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Whistleblowers testify to retaliation by VA supervisors

Doctors from four VA hospitals testified Tuesday before the House Veterans Affairs Committee that a "culture of retaliation" exists within the Department of Veterans Affairs that discourages employees from airing concerns about patient care, and discredits them when they come forward.

"There exists a cancer within [VA] leadership," Dr. Christian Head, associate director and chief of staff of legal and quality assurance for the Greater Los Angeles VA Health Care System, testified before the committee.

In written testimony, including more than 200 pages of supporting evidence submitted to the committee, Head outlined what he alleges were years of retaliation by his supervisors.

E-mails obtained by CBS News from a scheduler at the Los Angeles VA offer an example of the culture Head described. Jean Goode, a medical service assistant, wrote on April 11 to Dr. Robert Petzel - then the highest-ranking official at the Veterans Health Administration (VHA) - that a supervisor was manipulating the scheduling system "in order to improve our numbers." She wrote that she had first brought up her concerns about "inappropriate scheduling practices...in July or August of 2013" to her clinic manager. It is not clear what action, if any, was taken at that time.

Petzel, who retired a few months early amidst the furor over the wait-list scandal at the Phoenix VA, told Goode in an e-mail to "contact the medical center director, Donna Beiter." Goode complied.

A day later, Beiter wrote in an e-mail to her colleagues that she had not yet had a chance to determine whether they could "close the issue or do we need to do a bigger investigation etc." She then wrote of Goode: "She is an angry employee who did not get her performance award before they went on hold."

Though an e-mailed statement was provided to CBS News by Greater LA officials (read below), they declined to comment on this specific e-mail.

Goode's allegations of inappropriate scheduling practices were substantiated. In an e-mail between high-ranking VA health officials, one wrote: "...it looks like Jean Goode is right - there appears to be inappropriate actions by the supervisor." However, in an internal issue brief, a regional official wrote that there was "no intent by any staff member in the supervisor line to make GLA [Greater Los Angeles] access numbers look better."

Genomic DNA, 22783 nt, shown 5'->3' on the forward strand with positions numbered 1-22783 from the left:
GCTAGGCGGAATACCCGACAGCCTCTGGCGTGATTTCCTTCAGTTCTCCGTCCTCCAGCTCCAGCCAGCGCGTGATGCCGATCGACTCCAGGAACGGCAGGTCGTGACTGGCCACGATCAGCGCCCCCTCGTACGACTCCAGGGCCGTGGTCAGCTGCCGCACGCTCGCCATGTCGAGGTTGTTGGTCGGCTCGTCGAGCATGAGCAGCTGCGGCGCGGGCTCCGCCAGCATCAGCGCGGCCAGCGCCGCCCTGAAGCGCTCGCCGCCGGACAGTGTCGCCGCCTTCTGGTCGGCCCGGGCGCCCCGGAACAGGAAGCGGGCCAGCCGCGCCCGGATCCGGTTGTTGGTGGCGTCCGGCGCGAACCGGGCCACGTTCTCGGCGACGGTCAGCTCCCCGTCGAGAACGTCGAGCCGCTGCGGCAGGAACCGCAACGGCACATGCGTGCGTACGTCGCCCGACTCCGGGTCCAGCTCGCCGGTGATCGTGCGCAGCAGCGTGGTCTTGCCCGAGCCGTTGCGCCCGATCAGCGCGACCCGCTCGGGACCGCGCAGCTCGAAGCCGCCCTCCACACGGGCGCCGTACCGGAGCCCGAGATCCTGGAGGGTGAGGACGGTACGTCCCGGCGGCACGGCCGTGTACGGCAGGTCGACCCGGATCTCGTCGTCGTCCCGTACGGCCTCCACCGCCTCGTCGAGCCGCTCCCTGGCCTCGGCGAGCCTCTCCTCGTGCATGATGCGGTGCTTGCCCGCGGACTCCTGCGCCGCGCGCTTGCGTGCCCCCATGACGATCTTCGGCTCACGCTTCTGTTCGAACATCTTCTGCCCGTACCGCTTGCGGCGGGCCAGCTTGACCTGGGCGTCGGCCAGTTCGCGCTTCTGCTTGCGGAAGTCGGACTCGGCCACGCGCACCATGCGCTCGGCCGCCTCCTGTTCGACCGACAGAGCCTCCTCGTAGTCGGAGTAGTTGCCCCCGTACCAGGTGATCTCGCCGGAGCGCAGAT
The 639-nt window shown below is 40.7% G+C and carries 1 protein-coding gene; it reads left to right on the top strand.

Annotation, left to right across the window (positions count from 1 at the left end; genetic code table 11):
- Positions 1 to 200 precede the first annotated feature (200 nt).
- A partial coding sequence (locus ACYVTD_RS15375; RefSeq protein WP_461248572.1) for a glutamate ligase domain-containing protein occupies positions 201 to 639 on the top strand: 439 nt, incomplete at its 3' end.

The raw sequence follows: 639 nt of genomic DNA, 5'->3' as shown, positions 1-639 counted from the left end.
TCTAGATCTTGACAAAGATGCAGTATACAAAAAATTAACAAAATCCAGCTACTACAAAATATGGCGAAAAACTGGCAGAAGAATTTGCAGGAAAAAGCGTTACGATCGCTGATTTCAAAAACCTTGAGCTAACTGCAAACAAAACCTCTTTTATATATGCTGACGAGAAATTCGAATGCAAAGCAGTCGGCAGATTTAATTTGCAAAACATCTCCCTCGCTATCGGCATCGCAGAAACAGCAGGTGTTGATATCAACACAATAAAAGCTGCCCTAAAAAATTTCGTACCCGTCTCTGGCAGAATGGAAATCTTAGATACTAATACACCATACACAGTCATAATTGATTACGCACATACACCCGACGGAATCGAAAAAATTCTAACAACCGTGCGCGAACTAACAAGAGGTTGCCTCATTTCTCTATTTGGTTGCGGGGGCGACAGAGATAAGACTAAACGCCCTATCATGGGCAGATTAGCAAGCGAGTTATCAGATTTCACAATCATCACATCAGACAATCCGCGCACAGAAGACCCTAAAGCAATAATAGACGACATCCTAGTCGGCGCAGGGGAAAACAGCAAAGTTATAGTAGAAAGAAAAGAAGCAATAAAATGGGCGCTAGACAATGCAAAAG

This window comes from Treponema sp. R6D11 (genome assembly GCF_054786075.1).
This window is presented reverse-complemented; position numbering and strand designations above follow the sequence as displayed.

An e-mail from Los Angeles regional official Skye McDougall to VA Central Office official Thomas Lynch, reads: "We will bring in staff outside the facility for more fact finding."

Jean Goode did not return calls for comment. In an e-mailed statement, Los Angeles VA officials wrote: "An OIG investigation into the matter began on May 30, 2014, and is still ongoing. We take allegations about employee misconduct very seriously and will continue to fully cooperate with the investigation."

According to an internal document obtained a month ago by CBS News, there were 999 new patients waiting more than 90 days to be seen by a doctor for the first time at the Greater Los Angeles VA healthcare system as of June 30.

At Tuesday night's hearing, U.S. Special Counsel Carolyn Lerner said her agency is investigating 67 retaliation complaints by VA workers in 28 states and 45 facilities.

Full statement by VA Greater Los Angeles Healthcare System:

At the Department of Veterans Affairs (VA), our most important mission is to make sure Veterans know that we are here to care for them and to provide the high quality care and benefits they have earned and deserve. VA Greater Los Angeles Healthcare System (VAGLAHS) is committed to timely access to care for our Veterans.

An OIG investigation into the matter began on May 30, 2014, and is still ongoing. We take allegations about employee misconduct very seriously and will continue to fully cooperate with the investigation.

As a proactive measure, we've provided refresher training to our VAGLAHS schedulers to ensure that they have a full understanding of VA's scheduling policy. We have and will continue to reinforce the importance of maintaining integrity as we manage patient access to care, and as Acting Secretary Gibson has said, we will continue our efforts in providing immediate, national reforms to accelerate access to care and restore trust among our Veterans. In addition to retraining staff, we have also established an additional management position to oversee all clerk supervisors and ensure competency with the scheduling system among clerical staff throughout VAGLAHS.

One of the fundamental responsibilities of leaders is to establish a workplace atmosphere in which employees are comfortable highlighting and sharing their successes--as well as identifying areas in which the organization can improve. Whether that means notifying managers and supervisors of isolated gaps or bringing attention to larger, systemic issues that impede excellence, it is important that all employees are encouraged to report deficiencies in care or services we provide to Veterans.

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